Once you get the feel of how simple and natural love really is, then it is a much smaller step to play with giving that same kind of open attention to something you don't like or have judgments about. You can get some momentum going on the things you are already accepting and noticing, and then move on to accepting and noticing more and more of your experience. Eventually, you can create a new habit where your default becomes to simply notice and accept whatever appears in your experience.

Paradoxically, that is what is already happening anyways. When you have strong judgments, you are not actually experiencing the thing you are judging. What you are actually experiencing in the moment of judging is your own judgment. And in that exact moment, you are loving (giving space and attention to) your own judgment (not to whatever you are judging). I know it might sound like a play on words, but truly when we are experiencing judgment, we are also loving the experience of judgment. It actually is the only way we can experience anything is by giving it space to be here and then paying attention to it. If we are not doing that, then we are not experiencing it, although we are definitely experiencing something else in that moment that we are giving space and attention to instead.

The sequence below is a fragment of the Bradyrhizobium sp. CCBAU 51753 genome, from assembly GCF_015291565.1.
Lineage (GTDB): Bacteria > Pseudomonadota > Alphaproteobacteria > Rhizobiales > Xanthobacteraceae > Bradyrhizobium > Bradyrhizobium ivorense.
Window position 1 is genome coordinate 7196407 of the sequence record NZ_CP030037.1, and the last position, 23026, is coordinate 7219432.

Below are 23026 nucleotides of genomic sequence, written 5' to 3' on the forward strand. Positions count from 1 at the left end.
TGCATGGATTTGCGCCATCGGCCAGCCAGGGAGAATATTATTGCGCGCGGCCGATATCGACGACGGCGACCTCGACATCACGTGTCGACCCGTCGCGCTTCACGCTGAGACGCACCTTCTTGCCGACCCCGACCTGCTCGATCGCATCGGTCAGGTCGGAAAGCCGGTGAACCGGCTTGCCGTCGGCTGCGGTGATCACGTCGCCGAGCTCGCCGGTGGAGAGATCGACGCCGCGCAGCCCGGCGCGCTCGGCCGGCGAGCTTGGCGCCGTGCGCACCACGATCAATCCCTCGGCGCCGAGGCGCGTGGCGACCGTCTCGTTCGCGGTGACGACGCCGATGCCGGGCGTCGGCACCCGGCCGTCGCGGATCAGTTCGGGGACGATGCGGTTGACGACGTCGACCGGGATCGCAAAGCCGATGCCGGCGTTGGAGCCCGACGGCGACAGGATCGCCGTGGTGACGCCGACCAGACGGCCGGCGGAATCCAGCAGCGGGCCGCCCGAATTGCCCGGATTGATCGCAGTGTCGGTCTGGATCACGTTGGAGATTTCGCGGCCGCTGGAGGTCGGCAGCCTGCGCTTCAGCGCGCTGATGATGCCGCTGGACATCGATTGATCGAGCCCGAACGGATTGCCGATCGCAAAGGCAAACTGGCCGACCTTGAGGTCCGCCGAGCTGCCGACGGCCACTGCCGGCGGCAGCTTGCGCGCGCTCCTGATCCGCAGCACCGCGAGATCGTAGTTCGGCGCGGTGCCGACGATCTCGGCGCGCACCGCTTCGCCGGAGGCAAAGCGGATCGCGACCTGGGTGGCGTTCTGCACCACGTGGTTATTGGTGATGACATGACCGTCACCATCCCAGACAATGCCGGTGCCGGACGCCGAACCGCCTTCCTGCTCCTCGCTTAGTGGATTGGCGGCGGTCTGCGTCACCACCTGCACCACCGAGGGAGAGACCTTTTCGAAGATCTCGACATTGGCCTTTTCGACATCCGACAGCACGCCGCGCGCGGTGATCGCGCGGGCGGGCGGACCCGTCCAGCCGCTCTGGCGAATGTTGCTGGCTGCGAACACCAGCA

If you do this consciously by actively choosing to give space and attention to something, you may discover how simple love really is, and how ever-present it actually is. Learning to love is like learning to have shoulders.....all you need to do is notice that you already have shoulders. Here is an article that expands on the possibility of giving love freely to anything and everything you experience:
And several more articles about this topic are listed here: https://endless-satsang.com/search.htm?searchword=love